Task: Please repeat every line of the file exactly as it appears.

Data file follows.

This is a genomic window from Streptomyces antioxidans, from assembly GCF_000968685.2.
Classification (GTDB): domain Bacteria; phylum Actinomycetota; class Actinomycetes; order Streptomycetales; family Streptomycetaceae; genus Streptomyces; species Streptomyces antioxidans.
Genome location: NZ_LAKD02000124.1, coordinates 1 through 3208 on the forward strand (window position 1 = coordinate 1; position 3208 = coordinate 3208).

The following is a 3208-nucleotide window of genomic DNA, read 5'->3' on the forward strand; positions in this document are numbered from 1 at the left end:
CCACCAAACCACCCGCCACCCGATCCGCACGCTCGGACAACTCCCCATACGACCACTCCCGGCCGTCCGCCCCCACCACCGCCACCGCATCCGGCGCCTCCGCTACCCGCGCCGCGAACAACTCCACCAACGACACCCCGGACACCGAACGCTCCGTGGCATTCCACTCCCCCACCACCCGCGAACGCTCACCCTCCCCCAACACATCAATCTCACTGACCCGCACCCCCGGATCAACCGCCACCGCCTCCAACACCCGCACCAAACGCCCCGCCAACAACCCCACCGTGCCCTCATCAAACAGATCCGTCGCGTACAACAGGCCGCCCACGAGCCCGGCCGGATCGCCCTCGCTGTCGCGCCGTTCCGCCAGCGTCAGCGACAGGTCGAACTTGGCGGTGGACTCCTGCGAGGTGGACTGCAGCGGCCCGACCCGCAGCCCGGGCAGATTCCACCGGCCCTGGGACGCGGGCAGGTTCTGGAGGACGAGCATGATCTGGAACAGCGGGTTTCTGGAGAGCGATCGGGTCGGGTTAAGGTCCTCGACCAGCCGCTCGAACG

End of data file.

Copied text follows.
This is a genomic window from Streptomyces antioxidans, from assembly GCF_000968685.2.
Classification (GTDB): domain Bacteria; phylum Actinomycetota; class Actinomycetes; order Streptomycetales; family Streptomycetaceae; genus Streptomyces; species Streptomyces antioxidans.
Genome location: NZ_LAKD02000124.1, coordinates 1 through 3208 on the forward strand (window position 1 = coordinate 1; position 3208 = coordinate 3208).

The following is a 3208-nucleotide window of genomic DNA, read 5'->3' on the forward strand; positions in this document are numbered from 1 at the left end:
CCACCAAACCACCCGCCACCCGATCCGCACGCTCGGACAACTCCCCATACGACCACTCCCGGCCGTCCGCCCCCACCACCGCCACCGCATCCGGCGCCTCCGCTACCCGCGCCGCGAACAACTCCACCAACGACACCCCGGACACCGAACGCTCCGTGGCATTCCACTCCCCCACCACCCGCGAACGCTCACCCTCCCCCAACACATCAATCTCACTGACCCGCACCCCCGGATCAACCGCCACCGCCTCCAACACCCGCACCAAACGCCCCGCCAACAACCCCACCGTGCCCTCATCAAACAGATCCGTCGCGTACAACAGGCCGCCCACGAGCCCGGCCGGATCGCCCTCGCTGTCGCGCCGTTCCGCCAGCGTCAGCGACAGGTCGAACTTGGCGGTGGACTCCTGCGAGGTGGACTGCAGCGGCCCGACCCGCAGCCCGGGCAGATTCCACCGGCCCTGGGACGCGGGCAGGTTCTGGAGGACGAGCATGATCTGGAACAGCGGGTTTCTGGAGAGCGATCGGGTCGGGTTAAGGTCCTCGACCAGCCGCTCGAACG